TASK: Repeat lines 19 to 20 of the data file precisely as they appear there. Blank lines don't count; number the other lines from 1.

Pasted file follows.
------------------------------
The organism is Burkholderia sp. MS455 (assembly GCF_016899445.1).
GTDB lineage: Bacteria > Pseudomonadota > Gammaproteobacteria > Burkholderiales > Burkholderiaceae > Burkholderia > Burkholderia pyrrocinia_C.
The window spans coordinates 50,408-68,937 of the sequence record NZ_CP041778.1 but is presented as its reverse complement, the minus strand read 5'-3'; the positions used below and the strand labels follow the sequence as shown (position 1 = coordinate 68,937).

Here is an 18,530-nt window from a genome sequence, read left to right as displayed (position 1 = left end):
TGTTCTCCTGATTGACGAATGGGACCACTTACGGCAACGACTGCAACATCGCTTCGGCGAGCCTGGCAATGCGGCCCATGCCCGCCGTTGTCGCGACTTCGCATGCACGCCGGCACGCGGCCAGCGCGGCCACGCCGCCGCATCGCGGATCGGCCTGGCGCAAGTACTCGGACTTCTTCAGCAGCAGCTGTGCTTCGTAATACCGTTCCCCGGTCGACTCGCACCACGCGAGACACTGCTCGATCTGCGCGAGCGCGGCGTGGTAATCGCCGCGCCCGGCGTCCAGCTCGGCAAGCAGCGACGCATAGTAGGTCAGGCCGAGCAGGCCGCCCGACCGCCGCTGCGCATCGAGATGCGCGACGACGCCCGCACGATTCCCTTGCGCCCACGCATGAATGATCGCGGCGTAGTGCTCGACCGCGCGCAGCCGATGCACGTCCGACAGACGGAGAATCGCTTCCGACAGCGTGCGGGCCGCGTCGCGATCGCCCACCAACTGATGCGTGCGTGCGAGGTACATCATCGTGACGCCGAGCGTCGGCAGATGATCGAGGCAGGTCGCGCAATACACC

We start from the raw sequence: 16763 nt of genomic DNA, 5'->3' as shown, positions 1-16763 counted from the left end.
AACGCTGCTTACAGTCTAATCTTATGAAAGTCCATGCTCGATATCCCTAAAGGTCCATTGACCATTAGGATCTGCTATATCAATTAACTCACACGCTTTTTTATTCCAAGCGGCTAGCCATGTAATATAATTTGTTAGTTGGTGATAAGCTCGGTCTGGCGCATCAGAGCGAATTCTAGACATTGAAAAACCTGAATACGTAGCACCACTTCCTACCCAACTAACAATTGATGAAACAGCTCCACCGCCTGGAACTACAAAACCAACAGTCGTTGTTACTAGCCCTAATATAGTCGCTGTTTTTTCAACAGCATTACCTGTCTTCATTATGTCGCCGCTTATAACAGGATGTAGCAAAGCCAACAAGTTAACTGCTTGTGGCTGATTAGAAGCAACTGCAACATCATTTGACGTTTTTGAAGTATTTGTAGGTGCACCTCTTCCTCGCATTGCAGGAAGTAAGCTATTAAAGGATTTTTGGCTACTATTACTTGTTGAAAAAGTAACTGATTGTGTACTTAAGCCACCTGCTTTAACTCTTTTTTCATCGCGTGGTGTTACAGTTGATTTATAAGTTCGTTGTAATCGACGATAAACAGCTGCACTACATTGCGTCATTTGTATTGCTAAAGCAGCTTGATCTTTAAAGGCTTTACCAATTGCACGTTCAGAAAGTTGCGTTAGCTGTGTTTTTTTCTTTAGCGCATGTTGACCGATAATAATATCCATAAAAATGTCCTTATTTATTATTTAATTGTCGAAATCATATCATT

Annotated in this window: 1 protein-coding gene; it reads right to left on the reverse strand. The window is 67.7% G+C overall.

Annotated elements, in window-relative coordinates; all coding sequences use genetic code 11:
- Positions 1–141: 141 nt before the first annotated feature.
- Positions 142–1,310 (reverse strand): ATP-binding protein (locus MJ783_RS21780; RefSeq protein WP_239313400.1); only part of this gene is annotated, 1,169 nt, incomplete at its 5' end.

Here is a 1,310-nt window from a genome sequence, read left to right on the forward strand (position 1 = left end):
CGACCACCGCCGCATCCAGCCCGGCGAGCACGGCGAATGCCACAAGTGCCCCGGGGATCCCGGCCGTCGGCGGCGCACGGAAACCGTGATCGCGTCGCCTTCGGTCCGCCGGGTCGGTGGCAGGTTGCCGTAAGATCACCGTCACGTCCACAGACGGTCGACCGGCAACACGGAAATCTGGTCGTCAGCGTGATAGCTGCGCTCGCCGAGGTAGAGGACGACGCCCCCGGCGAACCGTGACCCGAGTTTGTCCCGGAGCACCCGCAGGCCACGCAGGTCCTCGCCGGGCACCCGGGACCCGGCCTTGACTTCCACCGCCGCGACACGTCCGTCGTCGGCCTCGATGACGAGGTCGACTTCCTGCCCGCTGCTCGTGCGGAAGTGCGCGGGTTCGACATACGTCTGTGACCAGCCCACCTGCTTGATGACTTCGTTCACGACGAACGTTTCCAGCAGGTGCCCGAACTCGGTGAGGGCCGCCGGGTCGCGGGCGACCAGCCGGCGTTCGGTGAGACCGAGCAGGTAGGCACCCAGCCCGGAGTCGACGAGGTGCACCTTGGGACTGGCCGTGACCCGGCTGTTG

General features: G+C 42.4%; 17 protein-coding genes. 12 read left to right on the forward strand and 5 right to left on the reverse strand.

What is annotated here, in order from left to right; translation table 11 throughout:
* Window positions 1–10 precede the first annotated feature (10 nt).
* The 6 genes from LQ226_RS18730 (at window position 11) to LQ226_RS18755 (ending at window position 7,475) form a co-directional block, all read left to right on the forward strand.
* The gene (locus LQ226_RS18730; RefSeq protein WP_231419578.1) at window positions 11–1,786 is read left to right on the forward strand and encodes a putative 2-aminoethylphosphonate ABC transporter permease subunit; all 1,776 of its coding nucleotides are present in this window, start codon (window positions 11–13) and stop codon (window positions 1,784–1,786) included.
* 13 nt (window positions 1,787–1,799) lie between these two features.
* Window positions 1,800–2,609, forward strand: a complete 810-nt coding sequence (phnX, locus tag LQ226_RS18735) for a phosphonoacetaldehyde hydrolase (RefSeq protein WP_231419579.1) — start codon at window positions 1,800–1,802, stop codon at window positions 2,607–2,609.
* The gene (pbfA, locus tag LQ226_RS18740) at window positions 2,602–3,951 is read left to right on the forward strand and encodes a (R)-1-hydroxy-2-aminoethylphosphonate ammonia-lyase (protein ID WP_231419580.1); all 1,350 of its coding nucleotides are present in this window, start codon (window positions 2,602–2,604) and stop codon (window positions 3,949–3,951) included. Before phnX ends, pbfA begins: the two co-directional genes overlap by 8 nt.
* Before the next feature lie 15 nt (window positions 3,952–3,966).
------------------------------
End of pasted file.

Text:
* 13 nt (window positions 1,787–1,799) lie between these two features.
* Window positions 1,800–2,609, forward strand: a complete 810-nt coding sequence (phnX, locus tag LQ226_RS18735) for a phosphonoacetaldehyde hydrolase (RefSeq protein WP_231419579.1) — start codon at window positions 1,800–1,802, stop codon at window positions 2,607–2,609.